Australia's Ashleigh Barty celebrates her win over Kiki Bertens. Picture: AFP
Australia's Ashleigh Barty celebrates her win over Kiki Bertens. Picture: AFP

The real Barty: Aussie tennis’ true starlet

SHE'S a proud Aboriginal, the rising superstar of tennis, who wakes at all hours of the night on tour to watch her beloved AFL team Richmond play.

Ashleigh Barty will be Australia's darling at the Australian Open next week, but at heart she believes she is "a pretty simple chick".

"I go out there and do the best I can, try to give it a crack, and try to be the best version of myself I can be," Barty said.

Her best friend, former tennis star Casey Dellacqua, recalls Barty frantically trying to get her VPN to work in China as the Tigers won the 2017 premiership flag.

"I'll always remember her for her love of Richmond footy club, I'm a Carlton fan, when we're away she'd get up at all hours of the morning to watch her footy club," Dellacqua said.

"I'd say 'Do you think you should get a bit more sleep?' but she would always get up. She just has so much passion for things away from tennis.

"She's very close with her family. She's got a niece and nephew, and I've got my children as well so we've always had that connection."

Barty has stormed into the Sydney International final, defeating world No.1 Simona Halep, No.12 Elise Mertens, and No.9 Kiki Bertens in the past three days.

 

Casey Dellacqua and Ashleigh Barty shared a close bond. Picture: Getty
Casey Dellacqua and Ashleigh Barty shared a close bond. Picture: Getty

Regardless of Saturday's result in the decider, the world No.15 will arrive in Melbourne with the weight of the nation on her shoulders - and that won't bother her in the slightest, Dellacqua says.

"She genuinely wouldn't be fussed, she couldn't care less about expectation, for her it's about the performance she puts in and what she gets out of it," Dellacqua said.

"It's a really tough place being a tennis player, and it's a lonely, brutal sport.

"Just having a friend, it helped me having Ash at the end of my career, and I've probably helped her starting her career. It's one of those stories where two worlds collide and we've had each other."

Barty started playing doubles with Dellacqua when she was just 15, and the pair were runners up at the Australian, Wimbledon and US Opens in 2013, and runners-up at the French Open in 2017.

Barty had quit tennis in 2014, and played cricket for the Brisbane Heat's WBBL team in 2015/16, before returning to the court in 2016, sparking a dramatic rise through the rankings over the past 18 months.

 

Barty rekindled her love of sport while playing cricket with the Brisbane Heat in the WBBL. Picture: Colleen Petch.
Barty rekindled her love of sport while playing cricket with the Brisbane Heat in the WBBL. Picture: Colleen Petch.

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She credits her parents Robert, a Ngarigo indigenous Australian, and Josie, the daughter of English immigrants, for her competitive drive.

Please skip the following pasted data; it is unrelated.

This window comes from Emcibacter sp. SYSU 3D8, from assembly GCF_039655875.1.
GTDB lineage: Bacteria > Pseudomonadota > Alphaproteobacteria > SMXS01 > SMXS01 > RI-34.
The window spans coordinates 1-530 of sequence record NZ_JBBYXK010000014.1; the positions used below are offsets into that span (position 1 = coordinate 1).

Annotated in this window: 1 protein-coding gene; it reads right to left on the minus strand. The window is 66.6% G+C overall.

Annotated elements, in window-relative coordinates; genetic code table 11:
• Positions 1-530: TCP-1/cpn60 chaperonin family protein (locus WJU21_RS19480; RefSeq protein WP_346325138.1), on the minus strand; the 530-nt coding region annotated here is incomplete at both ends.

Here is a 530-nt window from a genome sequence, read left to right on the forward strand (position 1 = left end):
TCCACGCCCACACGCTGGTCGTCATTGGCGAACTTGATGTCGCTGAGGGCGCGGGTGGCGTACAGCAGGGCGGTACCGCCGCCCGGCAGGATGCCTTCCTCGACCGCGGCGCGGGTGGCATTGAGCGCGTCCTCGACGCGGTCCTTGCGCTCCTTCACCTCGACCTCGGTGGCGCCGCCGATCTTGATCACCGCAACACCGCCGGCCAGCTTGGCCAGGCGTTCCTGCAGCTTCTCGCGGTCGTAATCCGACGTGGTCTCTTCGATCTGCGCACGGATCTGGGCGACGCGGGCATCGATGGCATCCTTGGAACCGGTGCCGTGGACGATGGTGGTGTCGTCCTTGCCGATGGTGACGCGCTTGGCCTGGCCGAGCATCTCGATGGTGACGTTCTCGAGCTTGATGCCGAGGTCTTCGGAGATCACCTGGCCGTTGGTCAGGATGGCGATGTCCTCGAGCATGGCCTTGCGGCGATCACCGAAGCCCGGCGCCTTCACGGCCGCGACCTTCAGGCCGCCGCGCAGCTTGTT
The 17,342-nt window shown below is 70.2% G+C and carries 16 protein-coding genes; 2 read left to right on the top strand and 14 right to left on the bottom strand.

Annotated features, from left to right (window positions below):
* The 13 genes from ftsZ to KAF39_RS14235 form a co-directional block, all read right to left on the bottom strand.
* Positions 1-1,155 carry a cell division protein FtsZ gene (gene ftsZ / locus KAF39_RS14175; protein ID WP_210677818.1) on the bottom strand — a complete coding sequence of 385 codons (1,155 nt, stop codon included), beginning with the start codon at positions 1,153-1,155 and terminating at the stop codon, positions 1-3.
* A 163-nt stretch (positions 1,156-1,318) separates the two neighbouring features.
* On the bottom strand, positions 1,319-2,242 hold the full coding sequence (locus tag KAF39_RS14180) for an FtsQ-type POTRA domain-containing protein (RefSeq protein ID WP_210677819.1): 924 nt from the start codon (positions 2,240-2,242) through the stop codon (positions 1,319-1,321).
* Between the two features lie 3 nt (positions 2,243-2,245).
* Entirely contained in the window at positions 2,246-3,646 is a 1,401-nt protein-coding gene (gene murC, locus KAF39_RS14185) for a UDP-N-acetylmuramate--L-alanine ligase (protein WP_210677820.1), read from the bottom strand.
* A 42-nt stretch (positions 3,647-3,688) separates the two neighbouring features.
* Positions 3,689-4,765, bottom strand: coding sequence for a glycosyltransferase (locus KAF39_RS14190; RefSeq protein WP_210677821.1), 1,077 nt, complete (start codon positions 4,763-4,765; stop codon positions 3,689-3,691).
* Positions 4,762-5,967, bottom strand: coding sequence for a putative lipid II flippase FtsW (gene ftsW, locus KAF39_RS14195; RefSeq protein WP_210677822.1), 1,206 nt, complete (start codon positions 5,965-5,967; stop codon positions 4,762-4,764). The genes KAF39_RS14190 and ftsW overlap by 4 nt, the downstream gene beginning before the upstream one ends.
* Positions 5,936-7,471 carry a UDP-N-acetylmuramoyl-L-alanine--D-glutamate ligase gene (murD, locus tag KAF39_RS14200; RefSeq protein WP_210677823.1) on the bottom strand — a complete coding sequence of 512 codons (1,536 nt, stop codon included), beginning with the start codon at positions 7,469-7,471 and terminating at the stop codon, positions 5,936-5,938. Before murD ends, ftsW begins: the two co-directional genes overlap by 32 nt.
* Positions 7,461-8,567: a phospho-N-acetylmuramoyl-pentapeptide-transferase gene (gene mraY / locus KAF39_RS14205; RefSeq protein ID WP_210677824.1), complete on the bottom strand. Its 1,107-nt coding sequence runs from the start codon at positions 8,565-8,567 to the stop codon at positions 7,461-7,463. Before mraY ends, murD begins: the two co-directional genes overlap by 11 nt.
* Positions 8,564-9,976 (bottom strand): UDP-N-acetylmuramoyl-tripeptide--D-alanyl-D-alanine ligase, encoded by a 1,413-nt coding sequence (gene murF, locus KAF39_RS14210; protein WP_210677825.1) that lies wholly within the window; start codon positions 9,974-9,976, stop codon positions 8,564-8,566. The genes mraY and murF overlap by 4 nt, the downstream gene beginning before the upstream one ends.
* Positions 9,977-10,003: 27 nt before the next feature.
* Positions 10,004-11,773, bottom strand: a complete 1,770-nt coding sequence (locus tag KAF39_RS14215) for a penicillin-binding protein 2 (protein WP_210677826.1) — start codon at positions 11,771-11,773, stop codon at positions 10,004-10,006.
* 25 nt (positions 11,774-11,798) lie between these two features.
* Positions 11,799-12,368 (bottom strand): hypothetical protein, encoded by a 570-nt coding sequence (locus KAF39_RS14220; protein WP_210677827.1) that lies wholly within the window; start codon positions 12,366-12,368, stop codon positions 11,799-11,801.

"No doubt it's from my mum and dad, they were both golfers and athletes in their own right," Barty said.

"Some kids are born with it and some aren't, but I was extremely competitive from when I was very young.

"Being able to implement that into a sport was very natural to me, but I'm competitive in everything I do."

 

Australian tennis royalty Evonne Goolagong Cawley is one of Barty’s idols. Picture: News Corp
Australian tennis royalty Evonne Goolagong Cawley is one of Barty’s idols. Picture: News Corp

Barty cites her settled personal life, including her relationship with golfer Garry Kissick, as the key to her on-court success.

"I'm in a very happy place on and off the court, my private life is my private life, I'm certainly having a good time with my friends and loved ones, but I'm in a nice place and it's definitely coincided with why I'm playing such good tennis,' she said.

Barty's idol is Evonne Goolagong Cawley, Australia's most famous indigenous tennis icon.

"Evonne has absolutely created he pathway, not just for indigenous boys and girls, but kids across the nation,' Barty said.

"She is just such a special person, and I'm incredibly lucky to share heritage with her. That is a very special part of me that I'm extremely proud of, and I know she is as well.

"To be able to call her a friend is even better."

 

 

Dellacqua is proud to refer to Barty in similar terms.

"Whatever happens in Ash's tennis career, I'm most proud of how she holds herself off the court," Dellacqua said.

"You wouldn't know she's No.15 in the world, she just does her thing, there's just no fuss about her.

"She's here to do her job, she does it with great professionalism and integrity, which I've always valued.

"She could have good results or bad results for the rest of her career. I've walked away from the sport not having many friends, but Ash is one of them, and it's because of the person she is."

 

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